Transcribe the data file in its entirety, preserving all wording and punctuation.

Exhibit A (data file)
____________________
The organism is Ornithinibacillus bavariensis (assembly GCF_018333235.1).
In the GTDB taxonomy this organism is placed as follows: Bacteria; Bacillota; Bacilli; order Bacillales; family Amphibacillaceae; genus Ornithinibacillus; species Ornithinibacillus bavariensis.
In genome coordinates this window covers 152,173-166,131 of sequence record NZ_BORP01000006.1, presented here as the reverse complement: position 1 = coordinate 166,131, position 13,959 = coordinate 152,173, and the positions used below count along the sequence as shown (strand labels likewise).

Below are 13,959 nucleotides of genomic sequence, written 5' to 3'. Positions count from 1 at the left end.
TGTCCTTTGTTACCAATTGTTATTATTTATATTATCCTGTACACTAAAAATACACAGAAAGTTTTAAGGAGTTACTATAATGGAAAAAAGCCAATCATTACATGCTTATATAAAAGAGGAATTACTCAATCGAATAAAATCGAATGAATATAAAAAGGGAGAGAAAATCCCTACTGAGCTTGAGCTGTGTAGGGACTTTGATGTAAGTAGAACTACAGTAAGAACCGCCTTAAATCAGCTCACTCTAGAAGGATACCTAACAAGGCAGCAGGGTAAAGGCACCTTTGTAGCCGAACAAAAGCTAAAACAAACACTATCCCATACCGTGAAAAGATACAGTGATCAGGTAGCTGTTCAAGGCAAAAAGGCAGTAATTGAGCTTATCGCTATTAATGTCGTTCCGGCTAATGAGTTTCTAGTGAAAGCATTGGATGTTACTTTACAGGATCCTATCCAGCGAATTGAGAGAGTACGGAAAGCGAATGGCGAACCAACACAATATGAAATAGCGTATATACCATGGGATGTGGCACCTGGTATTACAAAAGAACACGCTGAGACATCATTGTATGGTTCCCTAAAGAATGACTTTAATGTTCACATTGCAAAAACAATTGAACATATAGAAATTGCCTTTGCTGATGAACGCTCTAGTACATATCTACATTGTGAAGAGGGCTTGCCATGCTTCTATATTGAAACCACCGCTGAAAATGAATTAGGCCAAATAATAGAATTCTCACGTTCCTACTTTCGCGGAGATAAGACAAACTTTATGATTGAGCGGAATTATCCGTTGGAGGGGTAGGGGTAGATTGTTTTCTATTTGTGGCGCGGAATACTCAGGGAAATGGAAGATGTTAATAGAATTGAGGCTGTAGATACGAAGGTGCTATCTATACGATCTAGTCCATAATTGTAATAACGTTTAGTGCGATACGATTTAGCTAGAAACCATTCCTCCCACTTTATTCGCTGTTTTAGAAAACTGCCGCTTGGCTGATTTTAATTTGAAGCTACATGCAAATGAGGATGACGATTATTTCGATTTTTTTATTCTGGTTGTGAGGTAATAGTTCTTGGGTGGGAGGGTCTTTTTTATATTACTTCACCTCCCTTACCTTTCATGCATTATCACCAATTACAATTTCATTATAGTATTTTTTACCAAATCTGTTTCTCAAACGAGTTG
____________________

The organism is Ornithinibacillus bavariensis (assembly GCF_018333235.1).
In the GTDB taxonomy this organism is placed as follows: Bacteria; Bacillota; Bacilli; order Bacillales; family Amphibacillaceae; genus Ornithinibacillus; species Ornithinibacillus bavariensis.
In genome coordinates this window covers 152,173-166,131 of sequence record NZ_BORP01000006.1, presented here as the reverse complement: position 1 = coordinate 166,131, position 13,959 = coordinate 152,173, and the positions used below count along the sequence as shown (strand labels likewise).

Below are 13,959 nucleotides of genomic sequence, written 5' to 3'. Positions count from 1 at the left end.
TGTCCTTTGTTACCAATTGTTATTATTTATATTATCCTGTACACTAAAAATACACAGAAAGTTTTAAGGAGTTACTATAATGGAAAAAAGCCAATCATTACATGCTTATATAAAAGAGGAATTACTCAATCGAATAAAATCGAATGAATATAAAAAGGGAGAGAAAATCCCTACTGAGCTTGAGCTGTGTAGGGACTTTGATGTAAGTAGAACTACAGTAAGAACCGCCTTAAATCAGCTCACTCTAGAAGGATACCTAACAAGGCAGCAGGGTAAAGGCACCTTTGTAGCCGAACAAAAGCTAAAACAAACACTATCCCATACCGTGAAAAGATACAGTGATCAGGTAGCTGTTCAAGGCAAAAAGGCAGTAATTGAGCTTATCGCTATTAATGTCGTTCCGGCTAATGAGTTTCTAGTGAAAGCATTGGATGTTACTTTACAGGATCCTATCCAGCGAATTGAGAGAGTACGGAAAGCGAATGGCGAACCAACACAATATGAAATAGCGTATATACCATGGGATGTGGCACCTGGTATTACAAAAGAACACGCTGAGACATCATTGTATGGTTCCCTAAAGAATGACTTTAATGTTCACATTGCAAAAACAATTGAACATATAGAAATTGCCTTTGCTGATGAACGCTCTAGTACATATCTACATTGTGAAGAGGGCTTGCCATGCTTCTATATTGAAACCACCGCTGAAAATGAATTAGGCCAAATAATAGAATTCTCACGTTCCTACTTTCGCGGAGATAAGACAAACTTTATGATTGAGCGGAATTATCCGTTGGAGGGGTAGGGGTAGATTGTTTTCTATTTGTGGCGCGGAATACTCAGGGAAATGGAAGATGTTAATAGAATTGAGGCTGTAGATACGAAGGTGCTATCTATACGATCTAGTCCATAATTGTAATAACGTTTAGTGCGATACGATTTAGCTAGAAACCATTCCTCCCACTTTATTCGCTGTTTTAGAAAACTGCCGCTTGGCTGATTTTAATTTGAAGCTACATGCAAATGAGGATGACGATTATTTCGATTTTTTTATTCTGGTTGTGAGGTAATAGTTCTTGGGTGGGAGGGTCTTTTTTATATTACTTCACCTCCCTTACCTTTCATGCATTATCACCAATTACAATTTCATTATAGTATTTTTTACCAAATCTGTTTCTCAAACGAGTTG